The Head and Neck Cancer Foundation urges patients to ask dentists to provide oral cancer checks
The Head and Neck Cancer Foundation is encouraging patients to ask their dentist to include oral cancer checks in routine appointments.
Oral cancer checks should be provided as part of a routine dental check-up, but the HNCF is urging patients to make sure that their dentists are carrying out the assessment as standard. Looking for signs of oral cancer takes less than a minute, and should be included in the price of a regular dental check.
Research conducted by the HNCF in conjunction with YouGov suggested that many patients are unsure whether or not their dentist included oral cancer screening in routine checks. In a survey of patients in Wales, only 50% of adults go to the dentist every 6 months, and more than half said that they weren’t sure if their dentist had carried out an oral cancer check at their last appointment. Patients should be aware of oral cancer checks, as a dentist may say that they’re looking for potential symptoms, and they will also use an instrument to pull the tongue to one side and then the other and to look at the gums and the lips for signs of abnormalities.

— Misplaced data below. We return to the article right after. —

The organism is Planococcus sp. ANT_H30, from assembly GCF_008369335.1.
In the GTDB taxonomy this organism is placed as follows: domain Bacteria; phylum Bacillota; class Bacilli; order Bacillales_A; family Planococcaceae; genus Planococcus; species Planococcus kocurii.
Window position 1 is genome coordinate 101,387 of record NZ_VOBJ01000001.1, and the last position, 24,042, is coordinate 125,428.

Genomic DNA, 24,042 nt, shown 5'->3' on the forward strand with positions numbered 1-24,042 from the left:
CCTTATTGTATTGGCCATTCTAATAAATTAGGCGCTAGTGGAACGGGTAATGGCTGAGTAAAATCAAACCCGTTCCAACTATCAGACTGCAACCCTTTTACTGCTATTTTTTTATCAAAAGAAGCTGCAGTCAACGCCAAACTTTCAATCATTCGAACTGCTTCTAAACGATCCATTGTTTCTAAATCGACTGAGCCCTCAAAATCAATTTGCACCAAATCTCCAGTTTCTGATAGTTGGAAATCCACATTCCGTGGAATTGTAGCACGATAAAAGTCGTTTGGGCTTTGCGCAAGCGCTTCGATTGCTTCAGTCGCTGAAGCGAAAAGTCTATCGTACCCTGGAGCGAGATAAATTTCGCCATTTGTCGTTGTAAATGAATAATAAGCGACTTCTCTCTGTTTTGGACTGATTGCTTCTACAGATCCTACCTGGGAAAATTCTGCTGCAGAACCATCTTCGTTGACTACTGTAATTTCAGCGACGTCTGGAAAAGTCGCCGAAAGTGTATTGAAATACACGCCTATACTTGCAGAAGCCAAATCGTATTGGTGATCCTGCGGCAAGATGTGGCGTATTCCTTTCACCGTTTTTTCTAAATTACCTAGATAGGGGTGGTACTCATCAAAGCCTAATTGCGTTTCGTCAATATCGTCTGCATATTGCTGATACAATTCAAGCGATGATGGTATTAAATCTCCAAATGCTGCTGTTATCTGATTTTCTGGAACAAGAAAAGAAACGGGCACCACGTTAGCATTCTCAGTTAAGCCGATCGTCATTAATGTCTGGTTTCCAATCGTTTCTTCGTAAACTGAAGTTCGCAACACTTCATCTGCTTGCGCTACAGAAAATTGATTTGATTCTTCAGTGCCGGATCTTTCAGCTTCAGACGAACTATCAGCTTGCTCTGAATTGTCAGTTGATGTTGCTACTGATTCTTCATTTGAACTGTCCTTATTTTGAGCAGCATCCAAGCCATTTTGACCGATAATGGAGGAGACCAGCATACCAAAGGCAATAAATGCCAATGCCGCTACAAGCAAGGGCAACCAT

CEO of the foundation, Michelle Vickers, said that most of us are unaware of the role dentists play in the early detection of oral cancer, a form of cancer that has become more prevalent in the last decade. Dentists are trained to provide routine oral cancer checks as part of standard check-ups, and those who miss out on appointments could therefore be putting themselves at risk.
To make people more aware of oral cancer and encourage patients to ask their dentist for mouth cancer checks, the HNCF has launched a new campaign called Get Mouthy About Cancer. The idea is simple and involves patients asking their dentist for a routine cancer check. Many people are aware of the signs and symptoms of other types of cancer, but there’s a serious lack of knowledge and awareness linked to mouth cancer, which is resulting in the majority of cases being diagnosed at an advanced stage. Routine checks help to identify changes that could signal oral cancer, increasing the chances of early diagnosis and successful treatment.